The factual basis of the story is disputed, but the term has come to refer to any sort of effort intended to deceive through creating a false image that covers up a negative reality. External pressures may lead country decision makers to adopt the visible trappings of reforms—for example, civil service restructuring, computerized budgeting, and competitive procurement—without actually implementing them to achieve their intended function Krause, To reduce the chances of empty mimicry and decoupling, donor public sector reform strategies are changing to concentrate on politically informed diagnostics and on solving specific performance problems Bunse and Fritz, ; World Bank, The US Agency for International Development argues for attention to country systems and understanding how their structures and processes facilitate or impede public sector management USAID, Contrary to the NPM ideology that the public sector is an impediment to development and should be targeted for downsizing, this strand has reinforced the current widely accepted perception that building the public sector's capacity, efficiency, effectiveness, integrity, accountability, and responsiveness is key to achieving a broad range of socioeconomic development goals.
This viewpoint recognizes the salience of the quality of governance, not simply its quantitative aspects. This strand has its roots in a longstanding search for answers to the question, how can public sector reform design and implementation best be pursued to increase the chances of achieving success? The search has been inseparably intertwined with the policies and practices of international donor agencies, which shape externally supported reforms in all sectors in developing countries receiving international assistance.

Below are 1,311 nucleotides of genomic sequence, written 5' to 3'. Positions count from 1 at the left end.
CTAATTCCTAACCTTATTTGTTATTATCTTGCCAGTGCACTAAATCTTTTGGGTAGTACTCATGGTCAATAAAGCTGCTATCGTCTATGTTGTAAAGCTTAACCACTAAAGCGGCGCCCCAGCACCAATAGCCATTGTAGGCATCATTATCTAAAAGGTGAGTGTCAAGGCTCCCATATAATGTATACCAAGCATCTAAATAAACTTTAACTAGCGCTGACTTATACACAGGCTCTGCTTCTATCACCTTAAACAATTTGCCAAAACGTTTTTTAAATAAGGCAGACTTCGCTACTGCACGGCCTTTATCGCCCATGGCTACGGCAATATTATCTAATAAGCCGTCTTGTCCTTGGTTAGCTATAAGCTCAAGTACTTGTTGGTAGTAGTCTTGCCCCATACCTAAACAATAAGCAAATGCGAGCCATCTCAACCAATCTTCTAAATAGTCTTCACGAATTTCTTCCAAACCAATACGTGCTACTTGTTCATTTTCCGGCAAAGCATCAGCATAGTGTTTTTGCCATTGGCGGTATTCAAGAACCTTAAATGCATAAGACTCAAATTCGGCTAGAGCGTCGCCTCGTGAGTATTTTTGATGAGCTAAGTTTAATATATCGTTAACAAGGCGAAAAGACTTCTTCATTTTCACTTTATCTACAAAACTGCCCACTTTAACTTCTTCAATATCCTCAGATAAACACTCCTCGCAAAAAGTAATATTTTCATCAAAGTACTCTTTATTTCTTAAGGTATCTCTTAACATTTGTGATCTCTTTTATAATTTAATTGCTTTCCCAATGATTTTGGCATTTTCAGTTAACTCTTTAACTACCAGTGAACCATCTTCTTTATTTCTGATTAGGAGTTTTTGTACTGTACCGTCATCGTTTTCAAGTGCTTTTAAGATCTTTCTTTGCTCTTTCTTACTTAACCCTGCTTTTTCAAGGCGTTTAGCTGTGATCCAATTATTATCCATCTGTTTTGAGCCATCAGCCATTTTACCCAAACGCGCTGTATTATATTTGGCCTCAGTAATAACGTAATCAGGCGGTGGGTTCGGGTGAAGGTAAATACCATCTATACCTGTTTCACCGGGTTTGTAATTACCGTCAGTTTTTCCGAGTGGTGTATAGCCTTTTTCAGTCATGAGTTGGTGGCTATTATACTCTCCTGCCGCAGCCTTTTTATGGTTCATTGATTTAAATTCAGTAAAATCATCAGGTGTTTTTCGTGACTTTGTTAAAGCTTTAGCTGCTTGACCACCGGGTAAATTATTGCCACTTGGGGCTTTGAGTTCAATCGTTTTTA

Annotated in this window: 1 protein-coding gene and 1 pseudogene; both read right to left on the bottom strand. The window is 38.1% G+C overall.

Key points in the discourse have revolved around the extent to which goals and implementation plans can or should be predefined, who defines them, how much flexibility is both possible and acceptable given reporting and accountability concerns, and how to determine and measure success Brinkerhoff and Ingle, NPM, with its universalist solutions to public management performance failings, encouraged predefined goals and measures, blueprint reform designs and implementation templates, which in the opinion of some analysts reinforced isomorphic mimicry and decoupling.
From the global level the Millennium Development Goals and Sustainable Development Goals to the national and local levels, governments are pressed to commit to specific objectives as assessed by quantifiable indicators, as are their international donor partners.
This dynamic discourages PDIA and the kind of experimentation and flexibility needed for innovation and scaling up. However, there are examples that illustrate how process approaches like PDIA can be reconciled with donor practices. Brinkerhoff and Crosby's analysis of policy change managers recounts a number of cases of such reformers.